Very recently, I read an article about a six-figure millennial entrepreneur who openly announced that he wished he hadn’t gone to college. In the article, he goes into detail about why he wished he spent those 4 years on cultivating a meaningful project that would have had greater impact on the world – whether by traveling, starting a business, or volunteering.
I found the article intriguing and inspiring. It also made me feel a tad envious. Candidly, I didn’t hit the six-figure mark until I was well into my 30’s, and years deep into my legal career.
Millennials are leading the digital age with influence, innovation, and they are employing a ton of creativity. It got me thinking though. Entrepreneurship was not even something in my mind when I graduated college in 1999, nor was it a thought when I graduated law school 14 years ago, at the age of 25.
An online business? Digital marketing? Social selling? Those phrases just weren’t in my vernacular.
The leap into entrepreneurship for many millennials has become their “why” in life. In today’s digital age, it’s now feasible for all of us to sit in Starbucks and or at a lavish co-working space and plug away at an online business and generate 5-figures a month with a service or a product. You can market your business 100% free of charge just by disseminating your thoughts into cyberspace while creating sales funnels and creative opt-ins, and then continue leveraging them even more through social media channels. Why not take that chance?
But, in 1999 when I graduated college, the dot-com era was just rising. Law school was a practical (and conservative) option for me to continue my education and better my career. Go to college, go to law school, get a job as a lawyer, and make big lawyer money. It seemed valid and logical.
For years, I regretted it, particularly when my loan payments kicked in, and I felt trapped. It took me over 10 years to make the leap into entrepreneurship, and acknowledge that the way to secure financial freedom and personal happiness was not by a paycheck.
There were many moments (more than I can even count) over the last 14 years where I have thought, what did my law degree really do for me other than give me six-figures of debt? It wasn’t until I became successful at business ownership that I could acknowledge this one truth: my law degree has, without a doubt, made me a better entrepreneur. Here are the three fundamental reasons why:
1. It taught me how to use my words more effectively.
Law school taught me how to be a better writer and how to use my words more effectively. The practice of law enhanced that ability. Day in and day out as a lawyer practicing for over 10 years, I learned the power of words in both verbal usage and written usage. My words became my most powerful weapon when I deposed an expert witness or plaintiff, and those words became even more influential when I carefully selected them to formulate the crux of my legal arguments to a judge. They also gave me immense influence in legal opinions, discovery motions, and appellate briefs. When I speak to clients, my ability to articulate and put those words into the universe is succinct and clear. Law trained me well for that.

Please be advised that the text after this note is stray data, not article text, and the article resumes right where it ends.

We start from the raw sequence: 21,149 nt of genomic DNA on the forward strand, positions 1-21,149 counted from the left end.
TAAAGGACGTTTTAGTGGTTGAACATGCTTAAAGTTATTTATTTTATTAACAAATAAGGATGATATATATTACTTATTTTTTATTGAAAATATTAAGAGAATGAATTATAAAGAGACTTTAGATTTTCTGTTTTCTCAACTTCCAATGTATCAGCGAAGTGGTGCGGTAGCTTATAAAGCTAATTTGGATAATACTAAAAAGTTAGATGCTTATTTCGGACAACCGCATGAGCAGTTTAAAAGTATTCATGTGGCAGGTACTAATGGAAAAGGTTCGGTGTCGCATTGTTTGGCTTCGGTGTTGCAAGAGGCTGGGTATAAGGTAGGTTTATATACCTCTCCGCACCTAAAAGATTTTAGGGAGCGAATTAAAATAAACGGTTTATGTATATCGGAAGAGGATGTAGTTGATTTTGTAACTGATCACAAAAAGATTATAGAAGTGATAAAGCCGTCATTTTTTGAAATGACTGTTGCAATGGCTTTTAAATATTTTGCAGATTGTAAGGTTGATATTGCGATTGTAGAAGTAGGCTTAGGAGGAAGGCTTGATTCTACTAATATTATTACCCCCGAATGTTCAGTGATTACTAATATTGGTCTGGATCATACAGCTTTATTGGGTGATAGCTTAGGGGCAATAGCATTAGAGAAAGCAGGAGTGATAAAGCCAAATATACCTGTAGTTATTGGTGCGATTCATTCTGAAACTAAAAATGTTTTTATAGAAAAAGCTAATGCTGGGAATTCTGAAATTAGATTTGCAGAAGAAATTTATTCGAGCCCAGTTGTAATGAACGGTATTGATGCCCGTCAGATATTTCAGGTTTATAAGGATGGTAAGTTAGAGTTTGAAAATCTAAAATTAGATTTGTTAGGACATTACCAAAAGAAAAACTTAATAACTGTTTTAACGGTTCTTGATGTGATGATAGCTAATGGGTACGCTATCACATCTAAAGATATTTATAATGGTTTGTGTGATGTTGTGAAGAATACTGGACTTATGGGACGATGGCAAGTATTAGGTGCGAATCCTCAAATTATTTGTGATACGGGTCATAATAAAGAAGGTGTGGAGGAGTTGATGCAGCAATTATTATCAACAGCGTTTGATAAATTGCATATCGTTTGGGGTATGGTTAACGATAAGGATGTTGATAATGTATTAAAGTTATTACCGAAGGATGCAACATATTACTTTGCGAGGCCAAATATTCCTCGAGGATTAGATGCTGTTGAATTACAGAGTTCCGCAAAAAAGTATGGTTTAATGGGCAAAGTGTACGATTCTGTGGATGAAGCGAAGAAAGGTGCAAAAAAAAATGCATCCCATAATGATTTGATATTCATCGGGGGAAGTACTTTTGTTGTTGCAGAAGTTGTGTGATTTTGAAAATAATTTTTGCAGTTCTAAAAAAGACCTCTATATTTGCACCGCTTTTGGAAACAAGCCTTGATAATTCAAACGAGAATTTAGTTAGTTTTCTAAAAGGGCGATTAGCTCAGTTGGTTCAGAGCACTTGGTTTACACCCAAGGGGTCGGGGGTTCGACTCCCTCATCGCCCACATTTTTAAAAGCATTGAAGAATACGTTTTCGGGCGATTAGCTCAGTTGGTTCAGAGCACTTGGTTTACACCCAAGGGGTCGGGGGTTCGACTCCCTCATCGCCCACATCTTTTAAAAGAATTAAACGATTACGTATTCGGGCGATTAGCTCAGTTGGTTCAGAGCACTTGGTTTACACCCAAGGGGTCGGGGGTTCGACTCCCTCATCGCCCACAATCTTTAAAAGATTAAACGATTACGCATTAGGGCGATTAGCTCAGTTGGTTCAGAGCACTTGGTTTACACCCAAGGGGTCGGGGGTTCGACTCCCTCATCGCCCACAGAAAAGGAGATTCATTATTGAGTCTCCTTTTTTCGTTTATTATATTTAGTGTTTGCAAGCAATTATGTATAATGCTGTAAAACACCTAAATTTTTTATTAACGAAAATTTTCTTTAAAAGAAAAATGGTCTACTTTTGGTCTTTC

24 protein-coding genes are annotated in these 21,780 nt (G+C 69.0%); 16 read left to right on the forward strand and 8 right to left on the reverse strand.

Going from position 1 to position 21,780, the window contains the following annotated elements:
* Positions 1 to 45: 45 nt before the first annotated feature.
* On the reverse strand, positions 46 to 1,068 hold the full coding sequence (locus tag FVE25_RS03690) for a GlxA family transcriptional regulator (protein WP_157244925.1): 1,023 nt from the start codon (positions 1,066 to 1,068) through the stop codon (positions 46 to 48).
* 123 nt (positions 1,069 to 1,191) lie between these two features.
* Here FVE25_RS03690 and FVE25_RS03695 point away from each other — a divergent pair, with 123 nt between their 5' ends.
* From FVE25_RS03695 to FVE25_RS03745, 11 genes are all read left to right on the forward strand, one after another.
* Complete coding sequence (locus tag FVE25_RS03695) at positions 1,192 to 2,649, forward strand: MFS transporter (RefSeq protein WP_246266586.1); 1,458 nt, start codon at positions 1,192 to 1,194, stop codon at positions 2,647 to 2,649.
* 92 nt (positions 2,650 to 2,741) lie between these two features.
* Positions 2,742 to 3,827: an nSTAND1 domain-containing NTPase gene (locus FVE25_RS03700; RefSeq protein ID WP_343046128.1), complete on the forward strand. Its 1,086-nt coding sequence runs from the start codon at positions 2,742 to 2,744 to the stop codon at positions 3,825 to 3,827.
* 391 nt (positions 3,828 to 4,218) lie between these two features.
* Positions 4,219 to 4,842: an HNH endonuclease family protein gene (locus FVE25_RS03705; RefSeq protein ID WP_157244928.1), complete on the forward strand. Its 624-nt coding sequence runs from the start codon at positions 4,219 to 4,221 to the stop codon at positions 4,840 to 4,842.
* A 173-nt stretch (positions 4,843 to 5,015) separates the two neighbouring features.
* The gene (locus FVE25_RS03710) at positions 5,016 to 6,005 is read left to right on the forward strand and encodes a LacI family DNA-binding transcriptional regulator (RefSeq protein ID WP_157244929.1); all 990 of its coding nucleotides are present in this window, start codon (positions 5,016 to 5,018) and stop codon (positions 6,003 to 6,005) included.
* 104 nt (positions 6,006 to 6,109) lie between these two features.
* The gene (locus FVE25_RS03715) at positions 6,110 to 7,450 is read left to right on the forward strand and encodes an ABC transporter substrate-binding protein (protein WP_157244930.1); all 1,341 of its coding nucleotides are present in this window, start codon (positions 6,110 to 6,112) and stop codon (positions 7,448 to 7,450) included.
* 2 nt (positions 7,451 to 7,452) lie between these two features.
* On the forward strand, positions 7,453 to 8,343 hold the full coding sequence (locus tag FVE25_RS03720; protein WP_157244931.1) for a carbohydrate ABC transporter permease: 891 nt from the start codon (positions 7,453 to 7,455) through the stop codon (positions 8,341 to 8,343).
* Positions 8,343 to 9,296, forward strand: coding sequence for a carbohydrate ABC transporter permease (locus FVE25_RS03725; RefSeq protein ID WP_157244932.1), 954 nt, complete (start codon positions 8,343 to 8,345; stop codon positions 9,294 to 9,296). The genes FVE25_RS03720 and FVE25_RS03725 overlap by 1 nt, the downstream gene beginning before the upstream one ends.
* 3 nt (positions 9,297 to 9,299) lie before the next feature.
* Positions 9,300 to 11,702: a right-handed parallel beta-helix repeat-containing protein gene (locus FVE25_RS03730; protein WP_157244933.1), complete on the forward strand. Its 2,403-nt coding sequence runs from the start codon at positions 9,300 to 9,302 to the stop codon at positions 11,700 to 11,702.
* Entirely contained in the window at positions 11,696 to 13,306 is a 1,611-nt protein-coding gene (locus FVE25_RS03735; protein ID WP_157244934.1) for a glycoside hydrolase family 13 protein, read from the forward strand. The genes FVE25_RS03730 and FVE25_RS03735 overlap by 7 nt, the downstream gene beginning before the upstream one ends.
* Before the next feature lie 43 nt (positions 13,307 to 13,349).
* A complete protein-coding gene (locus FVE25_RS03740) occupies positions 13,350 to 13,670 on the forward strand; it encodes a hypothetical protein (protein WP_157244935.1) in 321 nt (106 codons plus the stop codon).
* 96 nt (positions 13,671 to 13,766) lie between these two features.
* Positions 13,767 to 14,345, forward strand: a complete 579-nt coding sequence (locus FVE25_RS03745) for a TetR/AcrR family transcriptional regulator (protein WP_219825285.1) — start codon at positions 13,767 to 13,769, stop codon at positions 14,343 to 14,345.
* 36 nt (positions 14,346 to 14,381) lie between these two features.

When I develop personal branding for clients, my words become the power for my clients to leverage their resume, their LinkedIn profile, or even their blog to the outside world. Utilizing my law degree in entrepreneurship has allowed me to excel in becoming a thought leader, a writing expert, as well as leveraging a direct approach that gets to the point even faster.
2. It taught me how to execute with measurable results.
Business and entrepreneurship are all about execution. You can have the most incredible ideas, but if you cannot execute them with finesse and garner monetary results in the process, then your business will fail or remain stagnant. Practicing law is all about bringing results for your clients, whether to get them money, prevent them from paying money, or prevent them from adverse consequences. Your ability to execute solutions for your clients in law is the same in entrepreneurship. I am all about the bottom-line results for my clients and in my daily interactions.
3. It helped me to analyze and reason with greater logic.
Law has taught me to create a roadmap and a plan, but to problem-solve and analyze before stepping into that plan. Everything I do in my business and personal life is with intricate detail, deep analysis, and immense preparation. As a lawyer, I’ve been taught to see each situation from many different angles, and to ask the right questions to convey the strongest of arguments. Whenever I work with a client, I can look at their career trajectory from every possible angle – the subjective view of the client and the objective view of the outside business world, a recruiter, a hiring manager, and everyone in between.
While attending college or law school cannot truly predict the success of a person once they graduate, the process of it does arm the graduate with certain tools and knowledge. At the end of the day, it’s incumbent upon that person to execute on the knowledge and leverage the tools. I firmly believe that my law degree and practical use of it has furthered my business and entrepreneurial mindset. At almost 14 years later, I can truly say, I am grateful I obtained a law degree and leveraged it.
Wendi Weiner is an attorney, award-winning career expert, and Forbes Career Coach who has been featured in more than 30 news sources and online publications as a top authority in resume writing, LinkedIn profiles, and job search strategies.